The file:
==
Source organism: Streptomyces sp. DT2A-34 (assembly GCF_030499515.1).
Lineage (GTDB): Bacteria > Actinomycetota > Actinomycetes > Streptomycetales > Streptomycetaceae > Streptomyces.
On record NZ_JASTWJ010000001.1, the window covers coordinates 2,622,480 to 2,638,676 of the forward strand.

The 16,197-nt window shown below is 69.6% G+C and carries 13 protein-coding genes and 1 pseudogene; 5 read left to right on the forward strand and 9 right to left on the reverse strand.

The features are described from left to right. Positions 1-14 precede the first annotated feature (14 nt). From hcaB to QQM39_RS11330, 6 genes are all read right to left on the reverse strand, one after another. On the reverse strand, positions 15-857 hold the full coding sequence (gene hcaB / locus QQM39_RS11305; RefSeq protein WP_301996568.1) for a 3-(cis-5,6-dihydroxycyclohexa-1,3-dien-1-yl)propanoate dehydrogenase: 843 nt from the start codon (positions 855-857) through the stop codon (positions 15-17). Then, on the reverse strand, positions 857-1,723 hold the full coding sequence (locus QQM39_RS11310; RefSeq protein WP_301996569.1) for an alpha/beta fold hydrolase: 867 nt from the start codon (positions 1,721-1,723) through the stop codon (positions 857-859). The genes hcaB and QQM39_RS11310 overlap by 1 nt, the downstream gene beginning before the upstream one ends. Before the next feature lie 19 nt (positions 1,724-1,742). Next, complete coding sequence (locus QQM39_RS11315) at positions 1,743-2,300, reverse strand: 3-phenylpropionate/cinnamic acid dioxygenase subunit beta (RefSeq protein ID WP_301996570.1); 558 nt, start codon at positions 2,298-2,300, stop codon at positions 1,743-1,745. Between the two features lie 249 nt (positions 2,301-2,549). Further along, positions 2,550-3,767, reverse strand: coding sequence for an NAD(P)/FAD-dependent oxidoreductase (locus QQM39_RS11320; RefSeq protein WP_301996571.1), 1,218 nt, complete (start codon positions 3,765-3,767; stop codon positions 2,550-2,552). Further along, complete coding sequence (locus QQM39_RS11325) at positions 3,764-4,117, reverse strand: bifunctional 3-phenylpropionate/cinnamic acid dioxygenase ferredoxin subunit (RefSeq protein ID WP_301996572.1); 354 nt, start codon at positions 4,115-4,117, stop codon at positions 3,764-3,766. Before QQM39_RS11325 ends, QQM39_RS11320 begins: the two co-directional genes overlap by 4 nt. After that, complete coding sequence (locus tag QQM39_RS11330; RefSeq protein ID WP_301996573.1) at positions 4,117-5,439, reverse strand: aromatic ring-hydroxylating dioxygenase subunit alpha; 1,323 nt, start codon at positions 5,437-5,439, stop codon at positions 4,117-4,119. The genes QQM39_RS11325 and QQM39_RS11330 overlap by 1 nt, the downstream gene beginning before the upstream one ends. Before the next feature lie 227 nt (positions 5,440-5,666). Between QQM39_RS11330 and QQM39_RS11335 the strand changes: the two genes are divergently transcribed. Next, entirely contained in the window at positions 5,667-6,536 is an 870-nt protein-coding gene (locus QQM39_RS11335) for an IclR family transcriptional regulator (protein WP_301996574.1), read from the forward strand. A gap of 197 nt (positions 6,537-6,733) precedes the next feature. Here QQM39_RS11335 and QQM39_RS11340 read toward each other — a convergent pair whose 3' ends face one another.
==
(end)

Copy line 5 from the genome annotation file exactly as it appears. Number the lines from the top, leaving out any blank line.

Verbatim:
The features are described from left to right. Positions 1-14 precede the first annotated feature (14 nt). From hcaB to QQM39_RS11330, 6 genes are all read right to left on the reverse strand, one after another. On the reverse strand, positions 15-857 hold the full coding sequence (gene hcaB / locus QQM39_RS11305; RefSeq protein WP_301996568.1) for a 3-(cis-5,6-dihydroxycyclohexa-1,3-dien-1-yl)propanoate dehydrogenase: 843 nt from the start codon (positions 855-857) through the stop codon (positions 15-17). Then, on the reverse strand, positions 857-1,723 hold the full coding sequence (locus QQM39_RS11310; RefSeq protein WP_301996569.1) for an alpha/beta fold hydrolase: 867 nt from the start codon (positions 1,721-1,723) through the stop codon (positions 857-859). The genes hcaB and QQM39_RS11310 overlap by 1 nt, the downstream gene beginning before the upstream one ends. Before the next feature lie 19 nt (positions 1,724-1,742). Next, complete coding sequence (locus QQM39_RS11315) at positions 1,743-2,300, reverse strand: 3-phenylpropionate/cinnamic acid dioxygenase subunit beta (RefSeq protein ID WP_301996570.1); 558 nt, start codon at positions 2,298-2,300, stop codon at positions 1,743-1,745. Between the two features lie 249 nt (positions 2,301-2,549). Further along, positions 2,550-3,767, reverse strand: coding sequence for an NAD(P)/FAD-dependent oxidoreductase (locus QQM39_RS11320; RefSeq protein WP_301996571.1), 1,218 nt, complete (start codon positions 3,765-3,767; stop codon positions 2,550-2,552). Further along, complete coding sequence (locus QQM39_RS11325) at positions 3,764-4,117, reverse strand: bifunctional 3-phenylpropionate/cinnamic acid dioxygenase ferredoxin subunit (RefSeq protein ID WP_301996572.1); 354 nt, start codon at positions 4,115-4,117, stop codon at positions 3,764-3,766. Before QQM39_RS11325 ends, QQM39_RS11320 begins: the two co-directional genes overlap by 4 nt. After that, complete coding sequence (locus tag QQM39_RS11330; RefSeq protein ID WP_301996573.1) at positions 4,117-5,439, reverse strand: aromatic ring-hydroxylating dioxygenase subunit alpha; 1,323 nt, start codon at positions 5,437-5,439, stop codon at positions 4,117-4,119. The genes QQM39_RS11325 and QQM39_RS11330 overlap by 1 nt, the downstream gene beginning before the upstream one ends. Before the next feature lie 227 nt (positions 5,440-5,666). Between QQM39_RS11330 and QQM39_RS11335 the strand changes: the two genes are divergently transcribed. Next, entirely contained in the window at positions 5,667-6,536 is an 870-nt protein-coding gene (locus QQM39_RS11335) for an IclR family transcriptional regulator (protein WP_301996574.1), read from the forward strand. A gap of 197 nt (positions 6,537-6,733) precedes the next feature. Here QQM39_RS11335 and QQM39_RS11340 read toward each other — a convergent pair whose 3' ends face one another.